Michael: Yeah, absolutely.
Scott: So the days of you just, you should go see doc whatever, those are over. Just take this blue pill and call me in the morning, it’s done. I don’t see that happening. I get it, there’s always going to be some population that’s going to go the way that they’re going. But in reality, the percentage now is so much higher. So if you are avoiding these conversations, I just hope you’re near retirement.
Scott: Like that’s fine. That’s fine. Run it any way you want, man. But if you’re just starting or you’re just coming into, I talk about this a lot where you get out of residency and you’re just trying to pay off the student loans and just get started with your life, and you’ll see everybody. It doesn’t matter. And then a few years into it, it’s, “man, this is good, but I really want to start focusing on what I’m great at, and really fine tune and hone my practice, and take advantage of the fact that I’m doing better.” And that’s our sweet spot. And I’m telling you if you’re in that spot, Michael, you’re going to have to embrace getting good information, good content, and treating your patients better.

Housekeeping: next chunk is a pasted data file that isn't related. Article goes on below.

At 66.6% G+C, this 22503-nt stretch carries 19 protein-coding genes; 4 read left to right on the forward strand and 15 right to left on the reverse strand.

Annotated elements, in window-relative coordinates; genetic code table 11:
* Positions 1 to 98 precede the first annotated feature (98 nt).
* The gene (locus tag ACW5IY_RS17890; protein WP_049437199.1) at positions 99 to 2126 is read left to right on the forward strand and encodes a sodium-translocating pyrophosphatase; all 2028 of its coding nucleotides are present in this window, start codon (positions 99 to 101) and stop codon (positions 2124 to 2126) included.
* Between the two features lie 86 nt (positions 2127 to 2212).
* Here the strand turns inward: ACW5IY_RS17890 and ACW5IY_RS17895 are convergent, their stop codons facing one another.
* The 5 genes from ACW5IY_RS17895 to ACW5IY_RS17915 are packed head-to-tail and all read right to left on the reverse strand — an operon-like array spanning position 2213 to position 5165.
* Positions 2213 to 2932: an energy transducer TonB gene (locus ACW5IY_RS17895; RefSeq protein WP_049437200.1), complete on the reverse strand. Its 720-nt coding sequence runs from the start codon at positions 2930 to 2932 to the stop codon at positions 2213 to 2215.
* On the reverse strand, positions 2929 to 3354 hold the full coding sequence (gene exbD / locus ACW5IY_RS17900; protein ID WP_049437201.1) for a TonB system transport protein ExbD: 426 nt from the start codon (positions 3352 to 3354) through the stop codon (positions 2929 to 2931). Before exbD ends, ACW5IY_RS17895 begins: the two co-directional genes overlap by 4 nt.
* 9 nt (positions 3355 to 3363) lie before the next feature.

Scott: You’re in a lot of trouble.
Michael: So to throw in, as we’re getting ready to wrap up here for today, throwing in one kind of curve ball to all this.
Scott: Go ahead.
Michael: Because I’m a hundred percent with you. Man, make it easier to communicate. Make it easier for people to find things they need. And all of that said-
Scott: Go ahead.
Michael: … I want to call. I want to be able to talk to somebody on the phone. Right?
Michael: That’s still a major thing. And the funny thing is for so many of us in digital marketing, we’ve for years and years, we’re like, oh, that’s going to change.
Scott: It’s a chat bot.
Michael: Just nothing but chat bots and forms and everybody will be fine.
Scott: It’s not much of a curve ball in my opinion.
Michael: Well, you’re also the extrovert that wants to call and talk to everybody. I’m like, “Dear God, don’t make me pick up the telephone.”
Scott: I do say this. It’s like, if you’re going to spend whatever you’re spending to run your practice, we’re a small part of that getting the word out online. Goodness gracious, train your staff. I’ve said this a million times over either train your staff, hire, outsource, whatever it is. Because if you’re in that sweet spot, that zone, and you got this website, where you’re highlighting what you’re all about, and you got ad campaigns running and social media running. And if the person answering the phone says something along the lines of, “Doctor’s office,” man, you spent a lot of money, spent a lot of time, lifted a lot of heavy objects. And the person answering the phone doesn’t know what the procedure is, only knows that next Tuesday at 3:00 is available.
Scott: Doesn’t call back. You know what, man? Shame on you. Right?